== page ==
By Michelle Wagner | Outer Banks Voice on December 3, 2020
At their Dec. 2 meeting, held coincidentally on the same day that Dare County reported a record high 37 cases of COVID-19, some members of the Nags Head Board of Commissioners expressed frustration over people not complying with the state’s mask-wearing requirement. And they raised a question that seems to have no easy answer.
“The question becomes, ‘Do we, through the resources we have, enforce state standards that are being violated?’ ” said Commissioner Webb Fuller. “I really don’t know. I’m not that up on what we are already doing as far as enforcing standards that are already out there.”
On Nov. 23, Governor Roy Cooper issued Executive Order 180 tightening the statewide mandate requiring masks whenever people are with others not in their household. The order gives law enforcement the authority to issue criminal citations to those who fail to wear face coverings, as well as to a business or organization that fails to enforce the requirement. Officers can also enforce trespassing laws against those who fail to wear face coverings and refuse to leave the premises.
Under the state’s COVID-19 County Alert System, Dare County is currently in the Orange Zone, indicating it has substantial community spread of the virus. The North Carolina Department of Health and Human Services suggests officials in those counties should, among other actions, adopt ordinances that allow for the use of civil penalties for enforcement of the statewide restrictions.
But as a practical matter, enforcement of the mask requirement gets complicated. For one thing, issuing a criminal citation is not an effective approach if the district attorney will not prosecute such cases. And, according to some experts, the ability of local governments to take a less heavy-handed approach and issue civil citations may not be a legal option.
At the Dec. 2 meeting, Nags Head Town Manager Greg Sparks said that Nags Head Police Chief Phil Webster had held a discussion with the Office of the First District DA Andrew Womble, and “they declined to do enforcement actions on businesses that fail to follow those guidelines.”
“I think that has been bit of an issue, knowing that your primary enforcement tool doesn’t really seem to be available,” Sparks added. “So, we really have to rely more on education and working with those businesses.” A Voice effort to reach Womble for comment was unsuccessful.
During the meeting, Town Attorney John Leidy also cited a UNC School of Government blog post by Associate Profession of Public Law and Government Trey Allen that suggested a municipality’s hands may be tied if they trying going down the civil, rather than criminal route.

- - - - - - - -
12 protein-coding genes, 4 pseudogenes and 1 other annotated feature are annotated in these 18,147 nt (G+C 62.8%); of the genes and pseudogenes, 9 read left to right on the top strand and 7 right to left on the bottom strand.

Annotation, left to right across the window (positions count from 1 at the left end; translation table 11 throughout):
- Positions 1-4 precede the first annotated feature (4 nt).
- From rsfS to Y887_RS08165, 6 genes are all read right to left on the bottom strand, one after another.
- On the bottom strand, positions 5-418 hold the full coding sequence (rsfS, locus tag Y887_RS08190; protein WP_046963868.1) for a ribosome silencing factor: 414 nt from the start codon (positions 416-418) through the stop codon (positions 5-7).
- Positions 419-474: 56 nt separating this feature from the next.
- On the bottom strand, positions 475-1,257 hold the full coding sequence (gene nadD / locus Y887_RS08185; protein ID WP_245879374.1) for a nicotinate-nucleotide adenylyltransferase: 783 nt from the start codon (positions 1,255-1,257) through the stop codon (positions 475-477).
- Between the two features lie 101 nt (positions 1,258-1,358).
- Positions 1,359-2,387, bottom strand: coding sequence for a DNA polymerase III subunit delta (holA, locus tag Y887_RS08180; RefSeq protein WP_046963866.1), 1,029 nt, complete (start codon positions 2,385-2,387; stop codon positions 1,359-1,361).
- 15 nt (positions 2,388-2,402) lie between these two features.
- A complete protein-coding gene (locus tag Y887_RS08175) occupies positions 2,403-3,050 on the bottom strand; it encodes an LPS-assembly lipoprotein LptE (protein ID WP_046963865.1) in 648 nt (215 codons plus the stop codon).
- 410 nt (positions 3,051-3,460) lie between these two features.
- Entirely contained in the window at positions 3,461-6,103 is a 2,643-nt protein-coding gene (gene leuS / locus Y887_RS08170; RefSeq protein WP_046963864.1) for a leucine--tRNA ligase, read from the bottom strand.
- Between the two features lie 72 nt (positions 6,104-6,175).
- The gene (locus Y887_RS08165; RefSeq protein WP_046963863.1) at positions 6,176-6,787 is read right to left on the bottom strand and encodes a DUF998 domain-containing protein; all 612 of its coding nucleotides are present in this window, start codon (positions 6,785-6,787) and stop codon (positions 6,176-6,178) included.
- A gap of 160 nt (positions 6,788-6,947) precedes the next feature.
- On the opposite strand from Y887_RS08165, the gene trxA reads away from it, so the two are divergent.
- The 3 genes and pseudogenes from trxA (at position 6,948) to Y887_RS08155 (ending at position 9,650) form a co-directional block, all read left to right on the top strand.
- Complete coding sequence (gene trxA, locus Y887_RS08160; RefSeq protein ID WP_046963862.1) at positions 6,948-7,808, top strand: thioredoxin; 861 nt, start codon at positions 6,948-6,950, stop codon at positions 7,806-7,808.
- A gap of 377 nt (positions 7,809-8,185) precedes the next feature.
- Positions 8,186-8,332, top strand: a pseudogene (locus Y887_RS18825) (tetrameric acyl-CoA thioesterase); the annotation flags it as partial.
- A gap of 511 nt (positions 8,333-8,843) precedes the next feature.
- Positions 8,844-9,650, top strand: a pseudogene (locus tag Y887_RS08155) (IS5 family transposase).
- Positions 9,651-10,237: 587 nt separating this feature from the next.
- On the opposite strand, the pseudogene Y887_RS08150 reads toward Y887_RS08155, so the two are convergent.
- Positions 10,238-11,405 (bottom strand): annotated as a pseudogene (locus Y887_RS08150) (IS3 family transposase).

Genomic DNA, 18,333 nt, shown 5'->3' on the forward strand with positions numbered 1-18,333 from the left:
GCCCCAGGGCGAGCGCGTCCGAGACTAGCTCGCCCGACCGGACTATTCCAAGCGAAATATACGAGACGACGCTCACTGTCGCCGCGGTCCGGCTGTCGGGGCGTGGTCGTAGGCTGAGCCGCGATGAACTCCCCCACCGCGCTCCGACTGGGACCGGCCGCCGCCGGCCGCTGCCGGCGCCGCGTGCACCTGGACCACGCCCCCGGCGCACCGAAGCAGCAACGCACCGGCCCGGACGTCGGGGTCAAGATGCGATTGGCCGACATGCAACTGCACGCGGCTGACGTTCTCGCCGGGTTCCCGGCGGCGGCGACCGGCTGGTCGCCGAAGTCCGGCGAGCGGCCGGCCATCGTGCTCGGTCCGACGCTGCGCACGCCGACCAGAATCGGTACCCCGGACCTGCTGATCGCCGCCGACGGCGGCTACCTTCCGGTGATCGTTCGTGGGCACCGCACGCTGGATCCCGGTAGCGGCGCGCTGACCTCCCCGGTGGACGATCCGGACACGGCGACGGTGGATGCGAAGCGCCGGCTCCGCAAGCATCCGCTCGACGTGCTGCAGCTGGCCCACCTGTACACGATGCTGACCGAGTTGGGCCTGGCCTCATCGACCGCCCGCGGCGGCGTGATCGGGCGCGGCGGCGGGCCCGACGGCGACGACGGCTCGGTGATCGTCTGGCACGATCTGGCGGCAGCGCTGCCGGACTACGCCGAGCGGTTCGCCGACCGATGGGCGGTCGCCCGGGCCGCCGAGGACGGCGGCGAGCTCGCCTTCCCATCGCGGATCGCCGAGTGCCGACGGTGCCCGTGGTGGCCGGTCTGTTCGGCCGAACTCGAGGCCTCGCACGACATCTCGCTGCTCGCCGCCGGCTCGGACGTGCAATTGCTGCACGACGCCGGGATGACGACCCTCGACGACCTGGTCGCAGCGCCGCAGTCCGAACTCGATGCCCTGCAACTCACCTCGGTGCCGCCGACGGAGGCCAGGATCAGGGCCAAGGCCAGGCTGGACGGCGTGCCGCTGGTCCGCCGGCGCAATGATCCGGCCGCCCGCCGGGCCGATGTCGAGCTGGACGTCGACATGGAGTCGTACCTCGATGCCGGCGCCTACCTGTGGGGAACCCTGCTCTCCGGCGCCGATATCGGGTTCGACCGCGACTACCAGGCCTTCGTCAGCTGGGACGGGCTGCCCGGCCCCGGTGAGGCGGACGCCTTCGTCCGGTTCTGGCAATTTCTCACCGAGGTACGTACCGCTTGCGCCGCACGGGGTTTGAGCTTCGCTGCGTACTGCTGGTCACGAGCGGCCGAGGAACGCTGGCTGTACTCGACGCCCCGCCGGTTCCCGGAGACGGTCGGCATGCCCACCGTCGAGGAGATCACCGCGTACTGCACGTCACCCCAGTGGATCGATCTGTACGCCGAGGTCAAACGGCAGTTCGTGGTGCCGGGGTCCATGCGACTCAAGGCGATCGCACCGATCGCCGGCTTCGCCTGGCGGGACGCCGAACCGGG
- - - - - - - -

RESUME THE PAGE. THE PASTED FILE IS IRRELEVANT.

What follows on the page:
In his blog post, Allen said that some cities and counties are considering what additional steps they could take to reduce the spread of COVID-19.
“One proposal that has received considerable attention would have them impose civil penalties for violations of the Governor’s COVID-10 executive orders…This blog post concludes that [they] probably lack statutory authority to implement that proposal, thanks largely to a legal doctrine that generally prevents them from forbidding conduct that’s already illegal under state law.”
Leidy also explained that a local government can only adopt laws that it has been given express authority from the legislature to adopt, and that the governor’s order is not the same source of authority for the town to adopt its own laws.
“It has to have some other independent source, through the Constitution or through general statutes, in order to adopt the law,” Leidy said in the Voice interview. “And so I think that’s really the reason why we can’t just take the governor’s order and say, ‘Well based on this, we could either just enforce the order or we could use the order as a basis for adopting our own requirements into an ordinance.’”
At the Dec. 2 meeting, Nags Head Mayor Ben Cahoon told fellow commissioners that the town’s focus to this point has primarily been “on guiding the board and staff to conduct public business in the safest way possible…and messaging, messaging, messaging.”
Commissioner Renee Cahoon noted that some businesses, such as Fresh Market, have been doing “a fabulous job.” Others, she said, are not. “It’s a shame that some businesses are not taking it more seriously…It’s unfortunate that every community has those not thinking about their health or other people’s health.”
Summing up his takeaway from the discussion, Fuller said, “I think education is great, but regulation is sometimes a last resort. And it doesn’t even sound like we have that opportunity.”
On 5/27/2010 Edge Spectrum, Inc was granted a license by the FCC to serve the public interest in BUXTON, NC as a public trustee of WHOB-LD until 12/1/2020 when it expires. WHOB-LD Channel 50 filed an FCC renewal application for our 2.5 kW station transmitting from BUXTON, NC and serving the BUXTON area on 8/3/2020. Individuals who wish to advise the FCC of facts relating to our renewal application and to whether this station has operated in the public interest should file comments and petitions with the FCC. Information about the FCC broadcast license renewal process is available from the FCC, Washington, DC 20554.